Conor Frederick (@ConorJF1016)
The Red Sox open up the ALDS on Friday, marking a long overdue return to postseason action. A big reason for the success was the starting pitching, but how did each starting pitcher fare this season? I'll take a look at the season and give you my grades on each starter.
John Lackey (pictured, right): John Lackey was making his case for comeback player of the year in the first half of the season, but there was some drop off in the second half. In August and September, his monthly ERA went from 3.09 to 4.98 according to ESPN, which is not a good sign. Before that, though, his highest monthly ERA was 3.67 according to ESPN. His second half performance was not as impressive as his first half performance, but let's not forget that he suffered from what I call "No Run Support Syndrome." With a few more runs in his starts, he could easily be pushing 20 victories. Lackey gets a lot of credit for a strong first half, but he gets points off for a not so great finish. Grade: B
Jon Lester: Lester started bright, had a period where he struggled, then finished strong. He finished with a 15-8 record, a 3.75 ERA, and 177 strikeouts in 213.1 innings according to ESPN. A strong start impresses me much less than a strong finish and Lester has definitely finished strong. Post All Star game, he had a 7-2 record, a 2.57 ERA with 74 strikeouts in 87.2 innings pitched and a .242 average against according to ESPN. He's been pitching like the Jon Lester we all know and love. Almost forgot to mention he went toe to toe with the likely Cy Young winner and won. So extra credit for that.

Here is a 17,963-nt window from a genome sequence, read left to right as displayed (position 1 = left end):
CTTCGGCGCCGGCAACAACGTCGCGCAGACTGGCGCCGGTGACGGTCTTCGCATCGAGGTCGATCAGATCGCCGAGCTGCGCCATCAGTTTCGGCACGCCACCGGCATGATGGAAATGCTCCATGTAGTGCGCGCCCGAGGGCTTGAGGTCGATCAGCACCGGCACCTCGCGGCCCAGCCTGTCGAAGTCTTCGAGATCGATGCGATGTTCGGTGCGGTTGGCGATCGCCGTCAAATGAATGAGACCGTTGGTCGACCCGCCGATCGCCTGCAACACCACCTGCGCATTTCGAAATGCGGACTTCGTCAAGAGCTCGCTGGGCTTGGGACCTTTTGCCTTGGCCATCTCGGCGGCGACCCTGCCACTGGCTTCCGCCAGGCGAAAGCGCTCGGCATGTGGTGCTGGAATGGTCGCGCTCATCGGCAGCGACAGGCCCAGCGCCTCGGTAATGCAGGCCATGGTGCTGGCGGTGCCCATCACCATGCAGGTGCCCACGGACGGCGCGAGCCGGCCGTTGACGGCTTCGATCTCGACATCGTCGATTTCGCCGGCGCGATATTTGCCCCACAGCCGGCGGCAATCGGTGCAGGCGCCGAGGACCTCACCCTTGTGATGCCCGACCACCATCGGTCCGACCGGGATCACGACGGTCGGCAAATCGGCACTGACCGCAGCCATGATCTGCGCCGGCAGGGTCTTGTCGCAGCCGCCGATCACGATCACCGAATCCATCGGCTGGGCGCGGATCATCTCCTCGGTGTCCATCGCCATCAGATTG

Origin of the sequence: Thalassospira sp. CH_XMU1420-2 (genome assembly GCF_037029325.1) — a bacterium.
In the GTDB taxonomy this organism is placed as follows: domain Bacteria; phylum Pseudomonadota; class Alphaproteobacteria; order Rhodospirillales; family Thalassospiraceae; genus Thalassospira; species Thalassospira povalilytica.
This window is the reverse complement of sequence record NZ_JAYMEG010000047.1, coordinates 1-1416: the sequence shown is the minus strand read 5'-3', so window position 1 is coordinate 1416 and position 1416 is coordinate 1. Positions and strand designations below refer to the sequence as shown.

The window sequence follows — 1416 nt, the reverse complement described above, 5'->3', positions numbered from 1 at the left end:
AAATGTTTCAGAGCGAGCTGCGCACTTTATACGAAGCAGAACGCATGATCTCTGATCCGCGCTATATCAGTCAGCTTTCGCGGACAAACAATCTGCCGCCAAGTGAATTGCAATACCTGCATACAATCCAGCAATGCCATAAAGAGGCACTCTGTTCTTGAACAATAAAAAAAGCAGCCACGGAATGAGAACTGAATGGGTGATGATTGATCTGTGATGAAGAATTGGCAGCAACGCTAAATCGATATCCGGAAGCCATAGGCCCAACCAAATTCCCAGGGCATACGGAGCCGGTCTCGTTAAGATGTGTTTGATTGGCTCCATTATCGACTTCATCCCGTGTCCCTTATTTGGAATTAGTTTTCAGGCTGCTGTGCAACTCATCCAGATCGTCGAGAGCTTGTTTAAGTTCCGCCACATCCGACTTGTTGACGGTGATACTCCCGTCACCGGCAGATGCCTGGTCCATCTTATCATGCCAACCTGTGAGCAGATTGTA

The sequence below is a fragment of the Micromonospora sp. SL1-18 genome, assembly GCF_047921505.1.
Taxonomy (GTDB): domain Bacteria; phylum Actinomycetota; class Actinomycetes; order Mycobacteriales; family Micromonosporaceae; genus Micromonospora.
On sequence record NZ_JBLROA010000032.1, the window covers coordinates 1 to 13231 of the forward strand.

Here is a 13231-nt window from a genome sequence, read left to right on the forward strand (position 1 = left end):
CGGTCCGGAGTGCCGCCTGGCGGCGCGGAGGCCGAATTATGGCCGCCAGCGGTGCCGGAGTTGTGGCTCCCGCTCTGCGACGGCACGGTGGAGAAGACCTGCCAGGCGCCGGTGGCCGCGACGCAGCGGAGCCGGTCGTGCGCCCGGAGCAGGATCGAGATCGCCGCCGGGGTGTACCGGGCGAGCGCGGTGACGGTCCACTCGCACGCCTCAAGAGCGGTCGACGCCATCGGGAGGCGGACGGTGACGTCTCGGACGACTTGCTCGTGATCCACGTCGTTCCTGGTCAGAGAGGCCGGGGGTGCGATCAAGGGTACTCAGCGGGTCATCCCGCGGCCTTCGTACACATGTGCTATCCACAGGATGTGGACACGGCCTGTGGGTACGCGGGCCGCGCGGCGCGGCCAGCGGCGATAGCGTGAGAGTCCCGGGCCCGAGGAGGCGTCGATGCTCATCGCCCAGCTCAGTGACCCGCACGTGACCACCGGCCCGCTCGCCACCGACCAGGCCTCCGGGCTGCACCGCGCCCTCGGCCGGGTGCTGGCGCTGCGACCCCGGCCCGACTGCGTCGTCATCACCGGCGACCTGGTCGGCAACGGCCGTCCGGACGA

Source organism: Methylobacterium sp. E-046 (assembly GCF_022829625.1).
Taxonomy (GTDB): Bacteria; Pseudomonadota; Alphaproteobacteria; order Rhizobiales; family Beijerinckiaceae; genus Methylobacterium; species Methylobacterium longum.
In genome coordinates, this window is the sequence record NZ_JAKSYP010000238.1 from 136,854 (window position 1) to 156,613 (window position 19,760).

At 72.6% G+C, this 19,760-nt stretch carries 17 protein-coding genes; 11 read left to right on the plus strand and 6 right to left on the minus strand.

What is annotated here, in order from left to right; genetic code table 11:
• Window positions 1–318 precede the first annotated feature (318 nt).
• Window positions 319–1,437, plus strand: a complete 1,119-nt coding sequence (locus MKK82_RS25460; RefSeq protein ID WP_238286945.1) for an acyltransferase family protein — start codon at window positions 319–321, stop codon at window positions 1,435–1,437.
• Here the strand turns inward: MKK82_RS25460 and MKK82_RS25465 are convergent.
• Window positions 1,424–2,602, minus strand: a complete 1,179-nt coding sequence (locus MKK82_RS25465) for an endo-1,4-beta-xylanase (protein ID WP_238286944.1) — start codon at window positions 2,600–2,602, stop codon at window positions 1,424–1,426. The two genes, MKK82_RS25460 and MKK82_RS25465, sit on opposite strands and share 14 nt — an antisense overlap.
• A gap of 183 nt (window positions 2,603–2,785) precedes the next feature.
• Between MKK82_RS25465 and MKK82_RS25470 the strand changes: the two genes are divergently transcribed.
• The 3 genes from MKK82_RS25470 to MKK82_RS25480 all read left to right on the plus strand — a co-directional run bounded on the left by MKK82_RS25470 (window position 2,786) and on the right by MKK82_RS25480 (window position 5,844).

Clay Bucholz: Speaking of Cy Young winners, Bucholz looked like one before he was injured for 3 months. I was anxiously waiting for him to come back like everyone else because he's going to be a big factor in the playoffs. He came back and just picked up where he left off. There aren't many who can do that. Bucholz finished with a 12-1 record, a 1.74 ERA, and 96 strikeouts in 108.1 innings and a .199 batting average against according to ESPN. That's pretty impressive, especially considering he had a long layoff and didn't miss a beat. I honestly believe that if he had stayed healthy, he would have gone win for win with Max Scherzer of the Detroit Tigers. He's should be a lock in the rotation for the Sox.
Jake Peavy: Peavy was a big acquisition at the deadline. We could have used another bullpen arm as well, but that's irrelevant here and a completely different article. Peavy has been solid for us since coming over from Chicago. At least he was solid in August, posting a 3.18 ERA in 39.2 innings with 24 strikeouts, according to ESPN. That included a complete game against the Los Angeles Dodgers. Remember that? Not so hot in September - a 5.18 ERA in 25 innings and 21 strikeouts according to ESPN. How will he be in the playoffs? Hard to say, but he was just good enough to get into the starting rotation.
Grade: B- Ryan Dempster: He may be in the bullpen now, but he started for most of the season, which is why he qualifies as a starter for this article. Dempster had some good moments this season at the beginning, but he's fallen off somewhat towards the end of the year, which is why he got the short stick and got assigned to the bullpen for the end of the season into the postseason. Dempster finished the season with an 8-9 record, 4.57 ERA in 171.1 innings and 157 strikeouts according to ESPN. So, while he had some good moments, he finished not so great and a move to the bullpen will probably be a good thing for him.
Overall: A good year for Red Sox starting pitching, even when they suffered injuries. Felix Doubront stepped up nicely for a couple of months in the middle of the season, but he was a fill in guy until Bucholz recovered from injury, which is why he doesn't get his own separate paragraph. The starting pitching played a big role in getting us this far, and the rotation will be important going forward.
Thoughts? Let me know on Twitter or leave a comment.